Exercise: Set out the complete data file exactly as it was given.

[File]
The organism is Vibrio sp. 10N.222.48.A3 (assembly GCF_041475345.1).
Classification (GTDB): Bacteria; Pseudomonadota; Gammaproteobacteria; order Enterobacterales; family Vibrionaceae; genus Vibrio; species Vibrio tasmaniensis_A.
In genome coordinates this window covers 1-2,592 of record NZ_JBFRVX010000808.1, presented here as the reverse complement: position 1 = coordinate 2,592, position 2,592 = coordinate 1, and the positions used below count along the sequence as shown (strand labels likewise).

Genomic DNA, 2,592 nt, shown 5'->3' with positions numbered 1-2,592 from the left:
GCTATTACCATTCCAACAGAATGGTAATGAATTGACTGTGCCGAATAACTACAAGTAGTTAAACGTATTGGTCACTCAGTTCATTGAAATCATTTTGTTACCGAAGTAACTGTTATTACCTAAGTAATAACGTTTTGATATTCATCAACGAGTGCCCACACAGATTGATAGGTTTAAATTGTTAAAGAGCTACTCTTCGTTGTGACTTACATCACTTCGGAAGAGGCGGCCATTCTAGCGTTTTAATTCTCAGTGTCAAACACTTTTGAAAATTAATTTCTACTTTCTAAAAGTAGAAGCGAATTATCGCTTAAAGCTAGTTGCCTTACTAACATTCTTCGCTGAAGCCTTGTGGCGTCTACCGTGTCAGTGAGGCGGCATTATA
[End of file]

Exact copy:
The organism is Vibrio sp. 10N.222.48.A3 (assembly GCF_041475345.1).
Classification (GTDB): Bacteria; Pseudomonadota; Gammaproteobacteria; order Enterobacterales; family Vibrionaceae; genus Vibrio; species Vibrio tasmaniensis_A.
In genome coordinates this window covers 1-2,592 of record NZ_JBFRVX010000808.1, presented here as the reverse complement: position 1 = coordinate 2,592, position 2,592 = coordinate 1, and the positions used below count along the sequence as shown (strand labels likewise).

Genomic DNA, 2,592 nt, shown 5'->3' with positions numbered 1-2,592 from the left:
GCTATTACCATTCCAACAGAATGGTAATGAATTGACTGTGCCGAATAACTACAAGTAGTTAAACGTATTGGTCACTCAGTTCATTGAAATCATTTTGTTACCGAAGTAACTGTTATTACCTAAGTAATAACGTTTTGATATTCATCAACGAGTGCCCACACAGATTGATAGGTTTAAATTGTTAAAGAGCTACTCTTCGTTGTGACTTACATCACTTCGGAAGAGGCGGCCATTCTAGCGTTTTAATTCTCAGTGTCAAACACTTTTGAAAATTAATTTCTACTTTCTAAAAGTAGAAGCGAATTATCGCTTAAAGCTAGTTGCCTTACTAACATTCTTCGCTGAAGCCTTGTGGCGTCTACCGTGTCAGTGAGGCGGCATTATA